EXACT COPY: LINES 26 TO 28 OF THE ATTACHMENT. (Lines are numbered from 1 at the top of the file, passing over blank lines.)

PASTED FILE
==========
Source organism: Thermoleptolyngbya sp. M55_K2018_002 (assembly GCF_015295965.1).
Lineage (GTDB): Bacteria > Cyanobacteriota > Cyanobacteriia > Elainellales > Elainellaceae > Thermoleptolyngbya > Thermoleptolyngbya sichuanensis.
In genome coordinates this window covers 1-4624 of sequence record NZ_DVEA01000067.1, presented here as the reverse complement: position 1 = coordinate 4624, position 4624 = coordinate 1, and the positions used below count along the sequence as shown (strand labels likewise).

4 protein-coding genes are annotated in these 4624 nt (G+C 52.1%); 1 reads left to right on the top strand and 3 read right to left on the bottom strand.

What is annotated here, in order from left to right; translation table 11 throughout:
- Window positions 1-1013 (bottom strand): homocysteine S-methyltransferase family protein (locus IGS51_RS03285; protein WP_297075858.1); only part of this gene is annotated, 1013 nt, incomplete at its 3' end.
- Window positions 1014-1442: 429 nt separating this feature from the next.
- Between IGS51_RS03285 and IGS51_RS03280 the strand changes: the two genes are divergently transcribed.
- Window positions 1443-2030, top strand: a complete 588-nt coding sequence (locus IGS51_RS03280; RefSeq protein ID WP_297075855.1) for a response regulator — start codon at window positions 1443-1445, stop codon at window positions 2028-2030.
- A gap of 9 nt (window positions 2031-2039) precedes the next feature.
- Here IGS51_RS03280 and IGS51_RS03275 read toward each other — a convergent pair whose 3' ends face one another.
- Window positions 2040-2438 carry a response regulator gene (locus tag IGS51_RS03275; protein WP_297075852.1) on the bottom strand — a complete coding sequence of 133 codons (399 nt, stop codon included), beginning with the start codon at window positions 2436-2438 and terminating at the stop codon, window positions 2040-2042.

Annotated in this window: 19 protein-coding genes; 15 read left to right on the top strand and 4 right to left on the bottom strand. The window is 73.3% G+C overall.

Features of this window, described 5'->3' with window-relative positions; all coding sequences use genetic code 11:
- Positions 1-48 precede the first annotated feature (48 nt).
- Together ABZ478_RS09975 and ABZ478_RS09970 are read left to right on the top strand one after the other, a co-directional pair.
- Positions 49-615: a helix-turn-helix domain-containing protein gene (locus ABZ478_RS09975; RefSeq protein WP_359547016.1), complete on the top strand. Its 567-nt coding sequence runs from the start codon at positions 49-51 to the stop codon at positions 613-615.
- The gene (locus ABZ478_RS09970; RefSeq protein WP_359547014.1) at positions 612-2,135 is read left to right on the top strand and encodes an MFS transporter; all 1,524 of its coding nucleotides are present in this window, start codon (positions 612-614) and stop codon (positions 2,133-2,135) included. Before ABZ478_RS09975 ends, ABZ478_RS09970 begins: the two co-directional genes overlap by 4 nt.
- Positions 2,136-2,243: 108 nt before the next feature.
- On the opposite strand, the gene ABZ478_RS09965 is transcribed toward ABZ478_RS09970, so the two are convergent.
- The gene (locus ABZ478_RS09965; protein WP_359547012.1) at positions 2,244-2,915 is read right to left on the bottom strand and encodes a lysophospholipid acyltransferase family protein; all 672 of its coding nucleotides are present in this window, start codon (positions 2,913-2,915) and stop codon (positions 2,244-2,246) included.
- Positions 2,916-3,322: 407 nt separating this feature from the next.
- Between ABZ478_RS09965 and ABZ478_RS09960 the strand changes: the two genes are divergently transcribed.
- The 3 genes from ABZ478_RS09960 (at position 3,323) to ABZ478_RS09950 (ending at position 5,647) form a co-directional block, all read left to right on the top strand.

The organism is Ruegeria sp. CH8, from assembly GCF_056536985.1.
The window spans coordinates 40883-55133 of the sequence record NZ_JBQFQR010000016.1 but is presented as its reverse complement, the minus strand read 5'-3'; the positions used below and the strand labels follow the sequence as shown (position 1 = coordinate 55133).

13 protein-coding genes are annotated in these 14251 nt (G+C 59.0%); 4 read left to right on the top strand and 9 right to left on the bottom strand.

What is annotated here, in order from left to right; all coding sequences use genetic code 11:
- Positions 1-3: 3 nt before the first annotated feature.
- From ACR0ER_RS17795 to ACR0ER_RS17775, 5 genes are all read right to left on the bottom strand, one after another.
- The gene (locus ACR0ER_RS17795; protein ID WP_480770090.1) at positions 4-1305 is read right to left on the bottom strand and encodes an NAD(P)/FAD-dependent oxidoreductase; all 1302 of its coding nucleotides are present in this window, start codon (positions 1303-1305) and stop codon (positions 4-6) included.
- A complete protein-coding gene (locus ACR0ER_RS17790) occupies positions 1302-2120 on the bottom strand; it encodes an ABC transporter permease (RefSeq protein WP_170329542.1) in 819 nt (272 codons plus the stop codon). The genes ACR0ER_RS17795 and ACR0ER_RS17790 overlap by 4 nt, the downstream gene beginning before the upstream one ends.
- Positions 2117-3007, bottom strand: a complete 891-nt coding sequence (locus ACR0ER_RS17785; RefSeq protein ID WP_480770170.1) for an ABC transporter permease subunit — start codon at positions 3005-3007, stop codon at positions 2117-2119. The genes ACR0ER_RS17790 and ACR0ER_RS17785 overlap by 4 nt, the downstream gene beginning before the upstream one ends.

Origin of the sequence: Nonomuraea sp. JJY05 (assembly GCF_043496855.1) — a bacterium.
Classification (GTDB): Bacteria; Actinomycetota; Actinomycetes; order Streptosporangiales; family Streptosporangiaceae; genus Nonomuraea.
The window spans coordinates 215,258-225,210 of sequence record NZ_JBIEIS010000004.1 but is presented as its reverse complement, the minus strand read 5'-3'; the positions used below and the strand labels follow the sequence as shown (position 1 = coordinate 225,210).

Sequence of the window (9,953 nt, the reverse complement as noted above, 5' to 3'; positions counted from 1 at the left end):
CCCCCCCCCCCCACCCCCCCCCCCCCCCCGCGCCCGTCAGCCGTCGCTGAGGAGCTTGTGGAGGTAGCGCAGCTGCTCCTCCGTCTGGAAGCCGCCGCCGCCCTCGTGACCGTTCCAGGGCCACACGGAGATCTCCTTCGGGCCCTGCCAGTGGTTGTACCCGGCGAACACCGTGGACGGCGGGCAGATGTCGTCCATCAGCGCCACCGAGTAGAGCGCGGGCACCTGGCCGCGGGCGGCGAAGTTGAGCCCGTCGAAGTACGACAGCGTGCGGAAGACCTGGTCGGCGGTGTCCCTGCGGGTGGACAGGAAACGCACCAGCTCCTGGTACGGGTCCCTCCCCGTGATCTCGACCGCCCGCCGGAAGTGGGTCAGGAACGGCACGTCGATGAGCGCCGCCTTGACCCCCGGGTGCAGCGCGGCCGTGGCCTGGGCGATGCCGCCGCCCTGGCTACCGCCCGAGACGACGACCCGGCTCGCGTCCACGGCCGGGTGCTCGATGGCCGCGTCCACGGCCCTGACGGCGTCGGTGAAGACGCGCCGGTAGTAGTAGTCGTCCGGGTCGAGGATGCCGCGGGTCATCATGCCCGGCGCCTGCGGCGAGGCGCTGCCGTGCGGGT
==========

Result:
The window spans coordinates 40883-55133 of the sequence record NZ_JBQFQR010000016.1 but is presented as its reverse complement, the minus strand read 5'-3'; the positions used below and the strand labels follow the sequence as shown (position 1 = coordinate 55133).

13 protein-coding genes are annotated in these 14251 nt (G+C 59.0%); 4 read left to right on the top strand and 9 right to left on the bottom strand.

What is annotated here, in order from left to right; all coding sequences use genetic code 11: